and Associates 2000). Additional survey work was also conducted for 
both species in April of 2001. These data are provided below.
    Each year, plant populations exhibit some natural variation in 
numbers, related primarily to temperature and rainfall conditions for 
that year. In general, numbers of annual plants, such as Limnanthes 
floccosa ssp. grandiflora may fluctuate more widely than those of 
perennial plants, such as Lomatium cookii. The year 2000 was a banner 
year for Limnanthes floccosa ssp. grandiflora populations due to the 
wet conditions that prevailed that year, but in 2001, a dry year, 
population numbers of this plant plummeted in many areas. For example, 
on a protected site owned by The Nature Conservancy (TNC), one 
Limnanthes floccosa ssp. grandiflora occurrence declined from 68,000 in 
2000 to 39,000 in 2001. A site owned by the City of Medford, contained 
some 10,000 Limnanthes floccosa ssp. grandiflora individuals in the 
year 2000, while only 112 individuals were noted at this site in 2001 
(D. Borgias, TNC, pers. comm. 2001). Year-to-year changes of this 
magnitude may be within the normal range of variation for this annual 
plant. However, it is possible that a number of consecutive drought 
years could eliminate some populations of Limnanthes floccosa ssp. 
grandiflora. In contrast, numbers of Lomatium cookii in the Agate 
Desert were generally stable or slightly increased from the year 2000 
to 2001 (D. Borgias, TNC, pers. comm. 2001).
    The Service now possesses information on three status changes that

[[Page 1713]]

would be considered outside the natural range of year-to-year variation 
for these plants and that was not available to us during development of 
the proposed rule for these plants. Two of these involve increased 
population sizes at historical Lomatium cookii sites. One of these 
sites, on private land, was believed to contain some 6,000 plants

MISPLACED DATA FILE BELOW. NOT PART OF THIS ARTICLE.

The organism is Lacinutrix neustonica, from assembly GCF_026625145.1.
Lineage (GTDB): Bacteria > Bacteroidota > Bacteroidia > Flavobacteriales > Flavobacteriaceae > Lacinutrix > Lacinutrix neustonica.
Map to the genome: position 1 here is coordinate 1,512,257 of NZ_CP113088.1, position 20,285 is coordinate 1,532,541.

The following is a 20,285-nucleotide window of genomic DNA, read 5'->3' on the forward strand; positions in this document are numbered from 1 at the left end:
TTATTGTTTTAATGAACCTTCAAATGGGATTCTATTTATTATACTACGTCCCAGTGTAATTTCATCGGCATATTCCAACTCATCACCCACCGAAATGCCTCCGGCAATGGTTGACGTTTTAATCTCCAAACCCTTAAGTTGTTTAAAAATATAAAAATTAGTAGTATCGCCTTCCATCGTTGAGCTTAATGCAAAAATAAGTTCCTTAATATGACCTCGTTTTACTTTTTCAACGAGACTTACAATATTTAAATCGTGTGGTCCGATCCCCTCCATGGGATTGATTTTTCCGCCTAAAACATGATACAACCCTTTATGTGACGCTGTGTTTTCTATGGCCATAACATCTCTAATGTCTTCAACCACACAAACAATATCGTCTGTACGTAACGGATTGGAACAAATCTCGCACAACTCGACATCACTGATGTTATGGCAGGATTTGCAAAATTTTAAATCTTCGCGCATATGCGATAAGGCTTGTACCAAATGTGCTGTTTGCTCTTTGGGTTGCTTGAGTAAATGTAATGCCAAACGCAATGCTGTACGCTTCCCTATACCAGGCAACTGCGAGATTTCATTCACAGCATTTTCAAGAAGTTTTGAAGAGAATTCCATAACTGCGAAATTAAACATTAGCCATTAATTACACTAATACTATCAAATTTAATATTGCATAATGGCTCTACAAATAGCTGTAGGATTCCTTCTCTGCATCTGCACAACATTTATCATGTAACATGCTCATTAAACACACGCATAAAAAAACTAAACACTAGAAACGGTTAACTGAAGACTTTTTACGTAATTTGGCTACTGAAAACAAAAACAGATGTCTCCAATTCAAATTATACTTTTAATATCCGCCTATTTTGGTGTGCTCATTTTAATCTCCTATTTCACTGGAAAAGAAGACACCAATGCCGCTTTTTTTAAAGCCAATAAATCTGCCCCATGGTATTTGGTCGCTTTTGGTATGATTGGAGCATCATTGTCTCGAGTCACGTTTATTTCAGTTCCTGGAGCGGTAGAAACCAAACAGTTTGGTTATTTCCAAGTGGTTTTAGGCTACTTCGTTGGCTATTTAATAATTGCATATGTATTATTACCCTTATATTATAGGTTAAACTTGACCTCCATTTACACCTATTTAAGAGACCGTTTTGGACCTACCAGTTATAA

historically. Surveys in 2000 and 2001 revealed an estimated 500,000 
flowering individuals. Another population, located on Medford airport 
property, that was previously estimated at some 1,000 plants, was found 
in 1999 to contain over 5,000 flowering Lomatium cookii plants. 
However, this larger population was cut in two last year by development 
of a new taxiway at this airport (K. O'Hara, David Evans & Associates, 
pers. comm. 2001). The third status change is that in the year 2000, 
Limnanthes floccosa ssp. grandiflora was discovered at a new location. 
This occurrence, on private land, comprised approximately 1,000 
flowering individuals.
    The 2000-2001 observations of these two vernal pool plant species 
must be considered within the context of the status and trends of their 
habitat overall. Recent studies of the Agate Desert vernal pool 
hydrology and vegetation indicate that no intact vernal pool habitat 
remains (ONHP 1997, 1999). The latter study (ORNP 1999) indicates that 
the highest quality remaining Agate Desert vernal pool habitat, that 
with intact hydrology and altered vegetation, is now present on an 
approximately 17.6 percent of the area. This is a decrease from the 
earlier study (ONHP 1997), cited in the May, 2000, Federal Register 
proposal, which estimated that this highest quality remaining habitat 
occurred on 23.1 percent of the area. This reported decrease in the 
amount of best available habitat is partially due to better-refined 
mapping techniques, but there is evidence that additional land leveling 
also occurred between the two studies (ONHP 1999). Both reported and 
unreported fills of Agate Desert vernal pool wetlands are occurring 
continually (C. Tuss USFWS biologist, pers. comm. 2001). ONHP (1999) 
reports that over 19 percent of Agate Desert vernal pool habitat has 
been leveled, and development (structures, roads, and other impermeable 
surfaces) has occurred on an additional 41 percent of this area (ONHP 
1999). Thus, over 60 percent of the habitat of these plants in the 
Agate Desert has been destroyed, and none of the remaining habitat has 
escaped the invasion of weedy competitors. This compares with just 
under 60 percent habitat destruction reported in ONHP 1997 and in the 
proposed rule (65 FR 30941).